In 2019 the LA Times found that more than 76% of the homeless population had substance abuse or mental illness issues. This was contrary to the 29% reported by LAHSA, the Homeless Services bureaucracy.  The good news is we don’t need a report or newspaper article to tell us what we already know: drugs and mental health issues are ravaging our homeless population and every police officer in skid row will tell you, the dealers and criminals are preying on the homeless as a disposable source of customers. We must intensify efforts to crack down on illicit drug manufacturing and dealing that makes our mental health crisis worse. WE MUST END THE CYCLE. 

Caruso said “it’s time we created our OWN MENTAL HEALTH AND ADDICTION TREATMENT DEPARTMENT to fund and implement critical services that our residents need.”

Caruso to Address Los Angeles Problems Head On

Caruso plans to:

  • Create a Department of Mental Health and Addiction Treatment.  Rick won’t wait for the County or the failing bureaucratic process as we know it to deliver the services those suffering on the street need. As Mayor, Rick will create a City-run Department focused on mental health and addiction services, the primary mandate of which will be speed. 
  • Hire 500 Mental Health and Addiction Caseworkers.  Hire and allocate the largest mental health and addiction treatment workforce this state has seen to get people treatment quickly and efficiently. Rick’s goal will be to have 500 people on the streets working to intake those who need help the most.
  • Compel People Suffering Mental Illness into Care.  Amend laws to make conservatorships for the homeless population streamlined and accessible. It is truly a travesty that someone as cognizant and aware as Britney Spears can be in a conservatorship, but a homeless person slowly killing themselves with a brutal meth addiction can’t be compelled into treatment. 
  • Create a Mental Health Justice Center.  Create a Mental Health Justice Center to ensure anyone who is compelled into treatment is treated fairly and evaluated in a timely manner to ensure that once their addiction treatment is complete, they can rejoin society with job training, continued free mental health services, and addiction treatment.
  • Have Mental Health Workers Respond to 911 Calls.  Hire mental health first responders to join our Police and Fire units on calls to ensure those with mental health issues are treated humanely and without unnecessary use of force incidents
  • Fight Fentanyl and Opioid Abuse.  Deploy a large-scale and properly trained police effort to rid our streets of fentanyl and other highly addictive and dangerous drugs. For too long we have let dealers and criminals run rampant within homeless encampments and skid row, creating a largely unfettered and hospitable environment for drug dealing and manufacturing.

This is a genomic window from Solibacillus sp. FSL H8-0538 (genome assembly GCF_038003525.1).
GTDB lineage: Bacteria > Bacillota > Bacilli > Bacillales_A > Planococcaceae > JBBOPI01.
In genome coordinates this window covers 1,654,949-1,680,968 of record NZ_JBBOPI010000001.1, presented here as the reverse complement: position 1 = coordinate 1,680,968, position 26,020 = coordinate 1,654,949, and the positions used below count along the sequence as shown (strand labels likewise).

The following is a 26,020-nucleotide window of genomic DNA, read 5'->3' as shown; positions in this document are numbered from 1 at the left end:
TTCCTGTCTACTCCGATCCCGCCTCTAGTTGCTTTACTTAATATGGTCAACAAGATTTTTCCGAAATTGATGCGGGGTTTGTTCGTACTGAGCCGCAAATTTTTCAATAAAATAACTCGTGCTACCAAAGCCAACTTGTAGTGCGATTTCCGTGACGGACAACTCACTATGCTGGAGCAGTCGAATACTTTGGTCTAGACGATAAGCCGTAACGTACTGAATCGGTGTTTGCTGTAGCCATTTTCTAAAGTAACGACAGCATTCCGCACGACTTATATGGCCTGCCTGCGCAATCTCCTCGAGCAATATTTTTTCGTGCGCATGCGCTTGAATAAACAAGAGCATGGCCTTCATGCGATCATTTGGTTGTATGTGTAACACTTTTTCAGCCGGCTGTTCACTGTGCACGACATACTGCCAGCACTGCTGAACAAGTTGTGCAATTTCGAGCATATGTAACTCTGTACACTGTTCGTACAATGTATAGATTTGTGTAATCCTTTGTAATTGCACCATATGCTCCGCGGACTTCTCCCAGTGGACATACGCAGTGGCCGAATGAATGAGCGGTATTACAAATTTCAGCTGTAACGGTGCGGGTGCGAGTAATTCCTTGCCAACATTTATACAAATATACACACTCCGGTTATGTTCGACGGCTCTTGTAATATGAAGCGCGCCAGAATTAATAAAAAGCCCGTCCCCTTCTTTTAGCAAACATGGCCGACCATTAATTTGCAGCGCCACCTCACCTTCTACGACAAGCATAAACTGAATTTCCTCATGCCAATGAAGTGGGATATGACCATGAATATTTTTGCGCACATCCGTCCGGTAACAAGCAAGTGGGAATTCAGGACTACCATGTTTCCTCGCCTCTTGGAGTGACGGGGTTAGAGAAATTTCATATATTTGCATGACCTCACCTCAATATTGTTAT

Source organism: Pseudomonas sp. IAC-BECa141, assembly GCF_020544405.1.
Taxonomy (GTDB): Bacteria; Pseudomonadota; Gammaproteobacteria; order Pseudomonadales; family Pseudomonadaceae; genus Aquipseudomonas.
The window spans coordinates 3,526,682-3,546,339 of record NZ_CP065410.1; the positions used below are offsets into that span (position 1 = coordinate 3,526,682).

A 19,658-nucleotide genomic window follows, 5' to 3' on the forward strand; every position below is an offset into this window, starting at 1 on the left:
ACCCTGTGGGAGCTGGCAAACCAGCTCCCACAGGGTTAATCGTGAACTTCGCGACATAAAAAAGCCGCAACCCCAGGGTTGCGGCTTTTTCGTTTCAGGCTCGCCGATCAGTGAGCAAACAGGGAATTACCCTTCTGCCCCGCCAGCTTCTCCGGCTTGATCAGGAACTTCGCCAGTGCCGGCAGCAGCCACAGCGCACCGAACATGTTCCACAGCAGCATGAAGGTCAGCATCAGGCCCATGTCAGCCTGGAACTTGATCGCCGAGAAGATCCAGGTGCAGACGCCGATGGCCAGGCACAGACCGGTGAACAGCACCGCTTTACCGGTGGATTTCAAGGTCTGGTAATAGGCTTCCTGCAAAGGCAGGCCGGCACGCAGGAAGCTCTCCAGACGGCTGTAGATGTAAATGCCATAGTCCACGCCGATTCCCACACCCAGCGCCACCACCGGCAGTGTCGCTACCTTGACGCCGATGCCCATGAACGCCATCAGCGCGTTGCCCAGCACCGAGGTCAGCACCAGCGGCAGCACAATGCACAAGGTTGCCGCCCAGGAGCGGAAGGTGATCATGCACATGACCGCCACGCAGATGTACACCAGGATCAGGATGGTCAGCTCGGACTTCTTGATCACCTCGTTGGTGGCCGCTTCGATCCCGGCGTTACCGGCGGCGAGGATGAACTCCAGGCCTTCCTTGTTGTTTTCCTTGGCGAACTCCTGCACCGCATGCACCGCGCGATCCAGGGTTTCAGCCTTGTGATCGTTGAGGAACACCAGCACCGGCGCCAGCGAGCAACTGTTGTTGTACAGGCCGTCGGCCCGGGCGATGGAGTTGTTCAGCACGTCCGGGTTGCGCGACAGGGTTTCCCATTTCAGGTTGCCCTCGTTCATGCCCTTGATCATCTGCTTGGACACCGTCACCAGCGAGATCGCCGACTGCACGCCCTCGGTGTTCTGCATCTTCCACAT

Caruso Cut Crime, Head On With Results

“As President of the Police Commission, he cut crime, fought corruption and stood up to political pressure to force real reform. He came to the presidency at a time of great turmoil for the LAPD with the Department operating under a federal consent decree. Caruso restored public trust in the LAPD, especially among Black, Asian and Latino Angelenos. Caruso oversaw a 30 percent reduction in crime, fought for community policing and police accountability and stood up to political pressure when he hired Chief William Bratton, who is remembered as the most transformational figure in the history of policing in the City of Los Angeles.”  

As Mayor, Caruso will not defund the police, but he will “restore the LAPD’s Budget that the  City Council defunded and expand the number of patrol officers with more hiring, civilianization of non-essential sworn positions, and a commitment to more training and diversified recruitment.”

Bass Supported Defunding The Police

Bass advocated defunding the police, which lead to an increase of crime in urban cities.  As The Times has explained, “even some of Bass’ longtime supporters have begun warning publicly that her more moderate stances put her at risk of dampening enthusiasm among the city’s progressive voters.”

As mayor, Bass will “move 250 Los Angeles police officers out of desk jobs and into patrol. She would add hundreds of civilian employees at the LAPD, in a bid to free up officers from performing clerical duties. She also called for the department to hire more detectives and investigators, highlighting the fact that the LAPD solved just over half of the city’s murders in 2020,” wrote the Times.

In the nation’s second-largest city, Black, Latino and White voters gravitated to Caruso’s promises to crack down on crime and homelessness.  

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Source: Caruso’s Campaign, The LA Times, CNN and AP News contributed to the article.